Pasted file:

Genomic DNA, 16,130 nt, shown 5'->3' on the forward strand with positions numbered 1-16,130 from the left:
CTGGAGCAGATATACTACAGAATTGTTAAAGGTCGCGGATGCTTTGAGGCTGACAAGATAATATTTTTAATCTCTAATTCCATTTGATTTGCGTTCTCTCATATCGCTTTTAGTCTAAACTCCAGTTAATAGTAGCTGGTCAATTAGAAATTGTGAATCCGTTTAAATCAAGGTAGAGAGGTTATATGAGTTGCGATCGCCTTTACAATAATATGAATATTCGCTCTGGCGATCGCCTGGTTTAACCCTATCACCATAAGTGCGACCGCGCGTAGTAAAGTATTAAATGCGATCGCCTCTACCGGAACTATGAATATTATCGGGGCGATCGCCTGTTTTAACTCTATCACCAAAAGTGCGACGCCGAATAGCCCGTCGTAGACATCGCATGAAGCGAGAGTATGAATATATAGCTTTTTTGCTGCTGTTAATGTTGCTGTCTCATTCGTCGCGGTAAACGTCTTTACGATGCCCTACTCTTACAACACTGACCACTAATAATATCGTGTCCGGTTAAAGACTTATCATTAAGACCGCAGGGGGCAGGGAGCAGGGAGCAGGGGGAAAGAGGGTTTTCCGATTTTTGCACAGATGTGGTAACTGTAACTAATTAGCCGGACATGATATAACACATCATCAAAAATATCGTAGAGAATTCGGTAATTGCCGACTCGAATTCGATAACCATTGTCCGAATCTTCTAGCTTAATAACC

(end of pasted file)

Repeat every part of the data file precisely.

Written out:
Genomic DNA, 16,130 nt, shown 5'->3' on the forward strand with positions numbered 1-16,130 from the left:
CTGGAGCAGATATACTACAGAATTGTTAAAGGTCGCGGATGCTTTGAGGCTGACAAGATAATATTTTTAATCTCTAATTCCATTTGATTTGCGTTCTCTCATATCGCTTTTAGTCTAAACTCCAGTTAATAGTAGCTGGTCAATTAGAAATTGTGAATCCGTTTAAATCAAGGTAGAGAGGTTATATGAGTTGCGATCGCCTTTACAATAATATGAATATTCGCTCTGGCGATCGCCTGGTTTAACCCTATCACCATAAGTGCGACCGCGCGTAGTAAAGTATTAAATGCGATCGCCTCTACCGGAACTATGAATATTATCGGGGCGATCGCCTGTTTTAACTCTATCACCAAAAGTGCGACGCCGAATAGCCCGTCGTAGACATCGCATGAAGCGAGAGTATGAATATATAGCTTTTTTGCTGCTGTTAATGTTGCTGTCTCATTCGTCGCGGTAAACGTCTTTACGATGCCCTACTCTTACAACACTGACCACTAATAATATCGTGTCCGGTTAAAGACTTATCATTAAGACCGCAGGGGGCAGGGAGCAGGGAGCAGGGGGAAAGAGGGTTTTCCGATTTTTGCACAGATGTGGTAACTGTAACTAATTAGCCGGACATGATATAACACATCATCAAAAATATCGTAGAGAATTCGGTAATTGCCGACTCGAATTCGATAACCATTGTCCGAATCTTCTAGCTTAATAACC